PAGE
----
Date:June 29, 2013

Cave Bats

Bats spend the majority of their lives in roosts, which provide shelter from the environment and predators, a secure place to mate, rear young and interact with other individuals. Because of their size, permanency and stable microclimates, caves make excellent roost sites, and are used by at least 40% of Southeast Asia’s bat species. Some species roost in huge aggregations, with numbers exceeding 100,000 individuals (e.g., species of Rhinolophidae, Hipposideridae and Miniopterinae) and congregations of millions of free-tailed bats (Molossidae) are known from caves throughout Southeast Asia. Complex limestone karst systems, with an array of microclimate and light regimes, support the greatest diversity and abundance of bats. These critical “Biodiversity Arks” cover >400,000 km2 in Southeast Asia and can serve as crucial population reservoirs for cave-roosting bats, subsidizing diversity levels in forest fragments that might otherwise decline over time.

The threats to cave bats are many-fold. Direct hunting of bats at caves is an immediate pressure on bat populations in many countries, but other human activities, such as tourism, the collection of guano or cave swiftlet nests, if sustained, can have severe consequences for the long-term viability of the bat populations. Regionally, quarrying of karst areas for limestone and basement minerals probably represents the greatest threats to cave-dependent species. Southeast Asia has the highest annual quarrying rates in the tropics (178 million metric tons per year) and the rate is increasing by 5.7% each year.

Research Need and Justification: The significance of caves to bat diversity and the multitude of threats to cave-bat populations are widely recognized (Hutson et al. 2001, Struebig et al. 2009), but there are no national-level cave bat assessments documenting cave bat distribution and threats, relatively few surveys given the extent of karst systems across Southeast Asia, and no standardization of survey methods to facilitate regional assessments. Further, cave resources (cave swiftlet nests, guano, limestone, bats as food, tourism) often make critical contributions to local economies, and the caves themselves may be of cultural/religious significance. Research into management practices that minimize human-bat conflicts and interactions in cave systems is urgently needed, as is research into ecological and economic benefits provided by cave bats.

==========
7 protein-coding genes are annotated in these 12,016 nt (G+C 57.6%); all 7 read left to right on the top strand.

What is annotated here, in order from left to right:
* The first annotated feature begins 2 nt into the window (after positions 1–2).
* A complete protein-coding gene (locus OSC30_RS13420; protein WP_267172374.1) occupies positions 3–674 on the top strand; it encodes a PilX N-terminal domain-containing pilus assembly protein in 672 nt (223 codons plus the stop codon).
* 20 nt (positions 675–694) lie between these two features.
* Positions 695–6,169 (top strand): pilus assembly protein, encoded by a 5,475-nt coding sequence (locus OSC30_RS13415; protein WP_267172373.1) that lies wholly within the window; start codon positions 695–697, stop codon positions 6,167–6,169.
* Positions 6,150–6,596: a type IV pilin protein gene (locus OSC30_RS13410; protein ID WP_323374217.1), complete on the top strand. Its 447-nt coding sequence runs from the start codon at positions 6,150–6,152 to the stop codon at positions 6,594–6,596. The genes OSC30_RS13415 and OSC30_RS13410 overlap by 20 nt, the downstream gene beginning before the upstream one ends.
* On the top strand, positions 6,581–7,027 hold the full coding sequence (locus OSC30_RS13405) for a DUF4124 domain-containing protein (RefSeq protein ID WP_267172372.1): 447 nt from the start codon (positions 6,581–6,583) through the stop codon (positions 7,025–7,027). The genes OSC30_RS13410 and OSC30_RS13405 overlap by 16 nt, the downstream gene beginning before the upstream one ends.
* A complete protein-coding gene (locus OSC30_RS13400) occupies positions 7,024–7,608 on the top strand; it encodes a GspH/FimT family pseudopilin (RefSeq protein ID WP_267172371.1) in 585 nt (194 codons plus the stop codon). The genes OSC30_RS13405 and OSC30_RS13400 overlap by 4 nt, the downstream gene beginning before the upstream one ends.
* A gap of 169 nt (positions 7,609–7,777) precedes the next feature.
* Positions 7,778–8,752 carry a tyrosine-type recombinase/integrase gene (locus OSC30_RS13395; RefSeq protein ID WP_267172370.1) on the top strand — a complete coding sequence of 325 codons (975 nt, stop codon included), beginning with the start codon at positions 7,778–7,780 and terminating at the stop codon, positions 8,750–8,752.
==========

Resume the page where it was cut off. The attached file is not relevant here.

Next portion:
Model: Bat Conservation International, Nina Ingle (Wildlife Conservation Society of the Philippines, and Jodi Sedlock (Lawrence University) have collaborated with Philippine NGOs (e.g. Philippine Biodiversity Conservation Foundation) for the past three years to enhance protection of caves and cave resources in the Philippines. Extensive training of Filipino conservation biologists and government staff culminated in a workshop on cave bat identification at the Philippine Cave Congress in April 2010 and the production of a guide to the cave bats of the Philippines. In January 2011, 50 participants (bat biologists, cavers, and staff of the Department of Environment and Natural Resources) joined a 4-day workshop on assessing the status of Philippine cave bats.  Cave bat observations from participants and others are being collected through the webpage

Global Actions: (1) Develop effective networks of cave and bat conservation researchers and managers (government and non-government) throughout Southeast Asia; (2) Review karst, cave, and bat conservation legislation and management systems and their effectiveness in different Southeast Asian countries; (3) Compile existing information on cave bats in Southeast Asia; (4) Expand the capacity of researchers, managers, and conservationists working with cave bats throughout Southeast Asia; (5) Enhance  cave survey efforts across Southeast Asia to identify and prioritize caves supporting the highest diversity of bats or populations performing key ecological functions in the local context and document management approaches and effectiveness; (6) Develop cave management plans that recognize scientific, cultural/religious and economic values of caves and provide for the protection of bats; and (7) Establish effective outreach and education programs.

Needs Assessment: (1) Identify existing networks and key individuals from cave and bat conservation researchers and managers (government and non-government) throughout Southeast Asia; (2) Assess the effectiveness of karst, cave, and bat conservation legislation and management systems throughout Southeast Asia; (3) Collate existing information on cave bats throughout Southeast Asia from diverse sources including caving groups, government reports, and published information; (4) Systematic survey methods for assessing and monitoring a) bat diversity and population status and population health; b) resource use in and around caves that affect cave bat populations; c) disturbance and stressors at caves and in surrounding landscape; (5) Establish workshops to train bat surveyors in systematic cave bat assessment methods; and (6) Facilitate systematic cave assessments throughout Southeast Asia, including evaluating the impact of current and historical anthropogenic disturbance, collection of bats for food, and risk of disease transmission.

Projected Outputs: (1) National and regional cave bat status reports on the distribution, threats, and management context and approaches for cave bats; (2) Identification of cave systems of greatest importance for bat conservation, and determination of  the major threats and conservation context; (3) Monitoring to assess the success of conservation intervention; (4) Management practices to minimize the impact of human activities; (5) Educational materials and activities for bat conservation in Southeast Asia; and (6) Case studies of effective bat research and management programs.